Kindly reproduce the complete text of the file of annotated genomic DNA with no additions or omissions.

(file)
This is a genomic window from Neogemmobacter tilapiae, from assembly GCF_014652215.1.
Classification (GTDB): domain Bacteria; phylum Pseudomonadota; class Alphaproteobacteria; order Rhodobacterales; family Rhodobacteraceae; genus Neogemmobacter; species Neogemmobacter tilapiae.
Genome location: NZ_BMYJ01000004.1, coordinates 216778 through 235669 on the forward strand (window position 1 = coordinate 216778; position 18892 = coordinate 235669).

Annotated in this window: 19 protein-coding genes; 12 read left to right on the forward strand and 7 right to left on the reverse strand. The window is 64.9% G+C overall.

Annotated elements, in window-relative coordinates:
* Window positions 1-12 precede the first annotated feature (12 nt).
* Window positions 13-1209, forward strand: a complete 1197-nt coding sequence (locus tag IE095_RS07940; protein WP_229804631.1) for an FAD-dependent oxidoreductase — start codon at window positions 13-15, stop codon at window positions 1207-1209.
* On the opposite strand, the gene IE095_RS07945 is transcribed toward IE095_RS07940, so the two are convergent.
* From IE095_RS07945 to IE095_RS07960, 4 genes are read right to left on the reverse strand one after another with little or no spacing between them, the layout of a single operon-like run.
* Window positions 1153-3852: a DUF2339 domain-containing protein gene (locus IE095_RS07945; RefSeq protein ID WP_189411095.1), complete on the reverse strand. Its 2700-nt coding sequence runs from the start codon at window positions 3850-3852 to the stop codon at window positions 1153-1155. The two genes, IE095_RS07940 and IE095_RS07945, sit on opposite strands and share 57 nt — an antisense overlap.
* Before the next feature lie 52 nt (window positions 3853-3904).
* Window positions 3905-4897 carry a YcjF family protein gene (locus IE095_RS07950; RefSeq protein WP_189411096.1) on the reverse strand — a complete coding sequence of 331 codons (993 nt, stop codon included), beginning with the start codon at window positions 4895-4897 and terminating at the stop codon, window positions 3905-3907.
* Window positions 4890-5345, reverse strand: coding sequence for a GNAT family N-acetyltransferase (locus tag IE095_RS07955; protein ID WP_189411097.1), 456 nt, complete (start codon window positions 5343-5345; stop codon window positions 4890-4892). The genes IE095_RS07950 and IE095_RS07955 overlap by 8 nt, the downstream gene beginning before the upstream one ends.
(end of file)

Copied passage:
This is a genomic window from Neogemmobacter tilapiae, from assembly GCF_014652215.1.
Classification (GTDB): domain Bacteria; phylum Pseudomonadota; class Alphaproteobacteria; order Rhodobacterales; family Rhodobacteraceae; genus Neogemmobacter; species Neogemmobacter tilapiae.
Genome location: NZ_BMYJ01000004.1, coordinates 216778 through 235669 on the forward strand (window position 1 = coordinate 216778; position 18892 = coordinate 235669).

Annotated in this window: 19 protein-coding genes; 12 read left to right on the forward strand and 7 right to left on the reverse strand. The window is 64.9% G+C overall.

Annotated elements, in window-relative coordinates:
* Window positions 1-12 precede the first annotated feature (12 nt).
* Window positions 13-1209, forward strand: a complete 1197-nt coding sequence (locus tag IE095_RS07940; protein WP_229804631.1) for an FAD-dependent oxidoreductase — start codon at window positions 13-15, stop codon at window positions 1207-1209.
* On the opposite strand, the gene IE095_RS07945 is transcribed toward IE095_RS07940, so the two are convergent.
* From IE095_RS07945 to IE095_RS07960, 4 genes are read right to left on the reverse strand one after another with little or no spacing between them, the layout of a single operon-like run.
* Window positions 1153-3852: a DUF2339 domain-containing protein gene (locus IE095_RS07945; RefSeq protein ID WP_189411095.1), complete on the reverse strand. Its 2700-nt coding sequence runs from the start codon at window positions 3850-3852 to the stop codon at window positions 1153-1155. The two genes, IE095_RS07940 and IE095_RS07945, sit on opposite strands and share 57 nt — an antisense overlap.
* Before the next feature lie 52 nt (window positions 3853-3904).
* Window positions 3905-4897 carry a YcjF family protein gene (locus IE095_RS07950; RefSeq protein WP_189411096.1) on the reverse strand — a complete coding sequence of 331 codons (993 nt, stop codon included), beginning with the start codon at window positions 4895-4897 and terminating at the stop codon, window positions 3905-3907.
* Window positions 4890-5345, reverse strand: coding sequence for a GNAT family N-acetyltransferase (locus tag IE095_RS07955; protein ID WP_189411097.1), 456 nt, complete (start codon window positions 5343-5345; stop codon window positions 4890-4892). The genes IE095_RS07950 and IE095_RS07955 overlap by 8 nt, the downstream gene beginning before the upstream one ends.